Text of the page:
Flue gap

Measuring flue gap width using a micrometer screw gauge and strips of paper inserted into the flue. Paper is easy to find and work with and won't damage the flue; steel feeler gauges can't be bent and are too big for small pipes. When adding a paper strip takes the fit from too loose to too tight, half the thickness of that strip is added to the measurement. Thinner paper will give more accurate results. The anvil and spindle should grip the paper surface firmly without compressing it; the fingers can feel a gentle but definite onset of resistance if the thimble is rotated slowly and steadily.

Correlation between pitch and flue gap width. Steenbrugge (2012) discusses how flue gap width influences fluid dynamics.


Nicking of the languid, and sometimes labium, dampens the attack transients, reduces noise from air flow around the mouth and prevents random mode switching (Angster et al. 2017, Colin Pykett comm.).

Number of languid nicks per millimeter on the middle pipes of the Flute 4′ showing two approaches to nicking: one as a controlled pipemaking parameter that progresses in a predictable series through the rank (metal pipes of unknown provenance), the other as a final voicing adjustment to compensate for random variations in timbre (Klais). The nicks on the metal pipes of unknown provenance are also considerably deeper and wider than those on the Klais pipes, supporting the hypothesis that the former was a design feature and the latter was a fine adjustment.

Languid nicking on the (left–right) pipe of unknown provenance G5, Klais G#6, Walker A#6 and Bevington B6. The Bevington pipe is an example of the extremely heavy nicking popular in the first part of the 20th century (Hendrickson 1976; also see earlier scatter plot). Even the pipes an octave higher on the Piccolo 2′ (not shown) are less densely nicked. The nicks were almost certainly all made at the same time, judging from their even spacing and similar shape. The small variations in nick shape and orientation appear to be from differences in pressure and direction of application of the same tool. It is unclear what tonal effect the heavy nicking has had on this particular pipe, which also has an unusually wide flue gap (also see earlier section). The higher wind pressures, desire for duller accompanimental timbres and prevalence of dead acoustics at the time of its manufacture are possible factors (Hendrickson 1976). Yet the attack transient doesn’t sound any smoother than those of the other pipes, and the stationary state is actually brighter and louder instead of the other way round as would be expected. The Bevington pipe has a similar scale and cut-up to the rest, but there could be other differences not revealed by the data that were compensated for by the nicking.

The Klais E6 of the Flute 4′. Nicks can have highly irregular spacing as the voicer adds more nicks between existing ones, sometimes with different-shaped tools making nicks of different shapes and sizes on the same pipe. Here each nick appears to have been made simultaneously on the languid and labium with either a blade-shaped implement or a triangular one.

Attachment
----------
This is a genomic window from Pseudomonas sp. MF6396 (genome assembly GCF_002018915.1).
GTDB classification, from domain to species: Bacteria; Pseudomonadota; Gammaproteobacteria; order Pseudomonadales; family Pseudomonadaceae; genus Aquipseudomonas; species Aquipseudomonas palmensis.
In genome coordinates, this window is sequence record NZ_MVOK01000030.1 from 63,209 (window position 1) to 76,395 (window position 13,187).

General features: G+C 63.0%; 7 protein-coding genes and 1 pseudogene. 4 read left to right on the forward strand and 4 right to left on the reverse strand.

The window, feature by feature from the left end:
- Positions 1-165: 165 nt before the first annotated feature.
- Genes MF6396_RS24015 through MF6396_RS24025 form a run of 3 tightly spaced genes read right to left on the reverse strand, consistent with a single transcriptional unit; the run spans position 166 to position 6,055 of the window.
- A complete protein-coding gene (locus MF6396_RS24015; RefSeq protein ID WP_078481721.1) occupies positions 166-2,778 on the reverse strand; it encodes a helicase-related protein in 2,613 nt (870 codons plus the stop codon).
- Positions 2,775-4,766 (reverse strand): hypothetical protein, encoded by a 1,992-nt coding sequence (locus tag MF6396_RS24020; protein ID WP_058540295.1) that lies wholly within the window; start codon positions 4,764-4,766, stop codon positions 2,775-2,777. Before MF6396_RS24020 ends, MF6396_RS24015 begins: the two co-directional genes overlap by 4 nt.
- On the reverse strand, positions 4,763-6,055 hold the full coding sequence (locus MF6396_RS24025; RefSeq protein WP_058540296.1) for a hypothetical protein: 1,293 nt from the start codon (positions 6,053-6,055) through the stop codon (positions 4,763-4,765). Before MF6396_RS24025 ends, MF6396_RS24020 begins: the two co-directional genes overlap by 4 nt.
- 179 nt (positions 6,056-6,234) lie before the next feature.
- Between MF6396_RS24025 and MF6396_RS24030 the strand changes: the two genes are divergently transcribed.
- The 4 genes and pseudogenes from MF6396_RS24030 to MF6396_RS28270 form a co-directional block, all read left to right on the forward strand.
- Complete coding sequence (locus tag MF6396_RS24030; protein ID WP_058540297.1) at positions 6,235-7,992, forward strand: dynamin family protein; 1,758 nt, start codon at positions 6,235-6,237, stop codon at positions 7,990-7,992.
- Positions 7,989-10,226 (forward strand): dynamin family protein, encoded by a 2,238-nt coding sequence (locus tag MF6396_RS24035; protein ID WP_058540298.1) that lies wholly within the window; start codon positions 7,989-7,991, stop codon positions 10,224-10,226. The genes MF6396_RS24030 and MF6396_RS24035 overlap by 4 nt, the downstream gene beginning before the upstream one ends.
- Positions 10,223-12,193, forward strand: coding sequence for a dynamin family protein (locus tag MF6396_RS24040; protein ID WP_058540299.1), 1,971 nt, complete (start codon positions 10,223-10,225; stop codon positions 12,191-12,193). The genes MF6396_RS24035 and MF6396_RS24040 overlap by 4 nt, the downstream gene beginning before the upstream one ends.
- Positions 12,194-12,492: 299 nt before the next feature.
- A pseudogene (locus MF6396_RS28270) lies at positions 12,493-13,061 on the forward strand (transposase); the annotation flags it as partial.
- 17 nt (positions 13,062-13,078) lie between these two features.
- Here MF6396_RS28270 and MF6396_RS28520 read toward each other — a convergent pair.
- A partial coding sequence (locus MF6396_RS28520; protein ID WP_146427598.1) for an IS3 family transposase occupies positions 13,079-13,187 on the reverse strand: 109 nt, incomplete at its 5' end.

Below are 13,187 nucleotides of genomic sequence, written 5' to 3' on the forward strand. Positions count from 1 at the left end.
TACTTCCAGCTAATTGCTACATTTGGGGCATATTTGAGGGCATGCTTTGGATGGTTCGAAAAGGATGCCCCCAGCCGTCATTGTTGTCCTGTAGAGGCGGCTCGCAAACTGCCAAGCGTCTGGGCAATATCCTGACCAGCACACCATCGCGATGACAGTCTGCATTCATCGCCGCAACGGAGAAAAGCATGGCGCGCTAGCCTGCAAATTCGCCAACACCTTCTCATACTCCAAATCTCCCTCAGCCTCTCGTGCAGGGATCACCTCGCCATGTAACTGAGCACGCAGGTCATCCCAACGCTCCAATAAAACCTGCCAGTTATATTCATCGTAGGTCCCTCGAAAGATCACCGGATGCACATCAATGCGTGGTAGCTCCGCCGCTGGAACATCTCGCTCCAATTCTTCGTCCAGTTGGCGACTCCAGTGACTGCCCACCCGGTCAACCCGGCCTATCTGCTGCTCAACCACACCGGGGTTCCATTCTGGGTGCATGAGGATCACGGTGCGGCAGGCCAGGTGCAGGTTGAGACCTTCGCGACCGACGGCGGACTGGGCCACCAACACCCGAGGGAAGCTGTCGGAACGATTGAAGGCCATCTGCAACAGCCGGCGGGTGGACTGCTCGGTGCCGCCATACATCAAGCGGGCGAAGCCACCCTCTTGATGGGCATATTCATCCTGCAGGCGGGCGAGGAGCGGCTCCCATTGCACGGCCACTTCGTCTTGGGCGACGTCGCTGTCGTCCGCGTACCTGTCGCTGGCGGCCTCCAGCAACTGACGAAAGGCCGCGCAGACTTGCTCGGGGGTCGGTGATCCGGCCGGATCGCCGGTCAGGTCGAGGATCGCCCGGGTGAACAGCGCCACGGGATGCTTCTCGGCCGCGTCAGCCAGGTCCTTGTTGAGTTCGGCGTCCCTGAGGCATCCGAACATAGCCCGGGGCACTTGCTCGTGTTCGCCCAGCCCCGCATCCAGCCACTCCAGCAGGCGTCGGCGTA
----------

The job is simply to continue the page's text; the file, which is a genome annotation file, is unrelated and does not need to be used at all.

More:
Slots enhance the higher harmonics (see acoustical analysis). They were used extensively by Aristide Cavaillé-Coll in his principals, which have a “hardness” between the fluty principals of Schnitger and the stringy principals of Silbermann (Colin Pykett comm.).

Slots that don’t go all the way to the top leave a section of complete circumference between the top of the slot and the top of the pipe. The higher this so-called ring section, the more horn-like the tone (Reiner Janke comm.).

The slot widths of the metal pipes of unknown provenance in the Flute 4′ have a variable but roughly proportional relationship with pipe scale (left). The ring height, however, decreases more slowly than the speaking length (right).

Pipe quirks

Walls of different thicknesses in the bottom E of the Flute 4′. The thinnest panel is slightly tapered. The front of the pipe is on the left. There is no detrimental effect on sound.

The bottom B-flat is made of pine with a maple back panel.

Bullet hole in the side of the foot of pipe 20, with no audible ill-effects.


I am grateful to Jerry Ng, Alphonsus Chern, Chris Bragg and James Atherton for insights that helped improve the article.

Angster, J., Rucz, P. & Miklós, A. 2017. Acoustics of organ pipes and future trends in the research. Acoustics Today 13(1):10–18.

Angster, J., Wik, T., Taesch, C., Sakamoto, Y. & Miklós, A. 2004. The influence of pipe scaling parameters on the sound of flue organ pipes. The Journal of the Acoustical Society of America 116:2513.

Hendrickson, C. 1976. Nicking. The American Organist.

Steenbrugge, D. 2012. Flue organ pipe operating regimes and voicing practices. Proceedings of the Acoustics 2012 Nantes Conference pp. 2789–2794.